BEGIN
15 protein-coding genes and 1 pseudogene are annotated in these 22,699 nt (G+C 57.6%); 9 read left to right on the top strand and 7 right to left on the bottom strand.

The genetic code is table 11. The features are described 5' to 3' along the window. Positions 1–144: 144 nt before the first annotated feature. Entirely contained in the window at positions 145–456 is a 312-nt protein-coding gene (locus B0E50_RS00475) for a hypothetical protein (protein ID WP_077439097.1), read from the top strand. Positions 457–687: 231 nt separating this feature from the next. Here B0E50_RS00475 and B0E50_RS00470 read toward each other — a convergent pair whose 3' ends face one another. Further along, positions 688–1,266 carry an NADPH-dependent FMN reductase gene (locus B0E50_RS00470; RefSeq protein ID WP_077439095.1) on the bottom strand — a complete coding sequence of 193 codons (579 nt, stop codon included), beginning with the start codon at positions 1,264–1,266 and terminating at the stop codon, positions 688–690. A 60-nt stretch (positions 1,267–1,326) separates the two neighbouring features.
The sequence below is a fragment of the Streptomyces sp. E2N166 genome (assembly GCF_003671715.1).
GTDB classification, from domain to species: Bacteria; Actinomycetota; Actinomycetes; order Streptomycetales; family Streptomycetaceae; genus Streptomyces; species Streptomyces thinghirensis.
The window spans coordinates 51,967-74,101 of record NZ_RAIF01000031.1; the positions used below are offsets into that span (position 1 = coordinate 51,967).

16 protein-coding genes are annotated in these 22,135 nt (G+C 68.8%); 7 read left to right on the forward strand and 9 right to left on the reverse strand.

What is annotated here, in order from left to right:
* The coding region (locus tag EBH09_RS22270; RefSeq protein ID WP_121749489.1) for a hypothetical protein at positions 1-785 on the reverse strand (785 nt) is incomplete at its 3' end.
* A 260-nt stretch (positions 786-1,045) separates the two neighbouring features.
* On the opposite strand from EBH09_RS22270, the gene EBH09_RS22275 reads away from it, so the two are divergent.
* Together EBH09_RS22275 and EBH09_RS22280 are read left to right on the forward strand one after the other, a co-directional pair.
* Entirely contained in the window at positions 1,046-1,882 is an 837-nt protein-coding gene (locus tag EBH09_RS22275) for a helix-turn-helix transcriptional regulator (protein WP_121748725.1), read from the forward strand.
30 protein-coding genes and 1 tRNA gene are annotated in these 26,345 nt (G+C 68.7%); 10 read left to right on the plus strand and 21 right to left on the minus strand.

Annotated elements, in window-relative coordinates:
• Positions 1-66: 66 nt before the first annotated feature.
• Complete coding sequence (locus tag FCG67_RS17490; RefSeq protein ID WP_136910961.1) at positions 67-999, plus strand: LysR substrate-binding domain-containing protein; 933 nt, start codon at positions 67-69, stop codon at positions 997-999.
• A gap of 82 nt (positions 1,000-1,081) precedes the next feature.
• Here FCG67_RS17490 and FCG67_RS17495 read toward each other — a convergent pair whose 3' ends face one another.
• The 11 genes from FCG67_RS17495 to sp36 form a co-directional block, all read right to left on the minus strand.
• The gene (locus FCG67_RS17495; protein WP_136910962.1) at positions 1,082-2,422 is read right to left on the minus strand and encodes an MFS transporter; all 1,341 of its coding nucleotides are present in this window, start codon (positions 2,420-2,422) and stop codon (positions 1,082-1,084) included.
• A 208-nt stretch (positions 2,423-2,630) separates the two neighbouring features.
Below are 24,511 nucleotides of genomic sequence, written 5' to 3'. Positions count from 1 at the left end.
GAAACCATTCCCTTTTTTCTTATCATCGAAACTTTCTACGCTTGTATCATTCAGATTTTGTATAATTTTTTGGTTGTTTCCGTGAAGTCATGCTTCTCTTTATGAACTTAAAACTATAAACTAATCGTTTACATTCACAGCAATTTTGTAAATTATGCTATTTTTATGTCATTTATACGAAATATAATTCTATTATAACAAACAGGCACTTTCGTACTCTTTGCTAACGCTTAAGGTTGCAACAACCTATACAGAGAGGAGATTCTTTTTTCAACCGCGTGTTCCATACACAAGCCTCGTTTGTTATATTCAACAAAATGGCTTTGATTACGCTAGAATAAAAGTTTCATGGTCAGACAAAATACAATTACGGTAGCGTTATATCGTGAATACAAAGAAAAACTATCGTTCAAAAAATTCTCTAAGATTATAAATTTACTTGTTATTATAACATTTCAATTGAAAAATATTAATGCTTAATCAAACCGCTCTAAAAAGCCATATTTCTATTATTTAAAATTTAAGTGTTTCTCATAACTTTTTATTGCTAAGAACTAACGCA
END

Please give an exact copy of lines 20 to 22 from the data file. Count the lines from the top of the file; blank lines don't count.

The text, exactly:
• The gene (locus FCG67_RS17495; protein WP_136910962.1) at positions 1,082-2,422 is read right to left on the minus strand and encodes an MFS transporter; all 1,341 of its coding nucleotides are present in this window, start codon (positions 2,420-2,422) and stop codon (positions 1,082-1,084) included.
• A 208-nt stretch (positions 2,423-2,630) separates the two neighbouring features.
Below are 24,511 nucleotides of genomic sequence, written 5' to 3'. Positions count from 1 at the left end.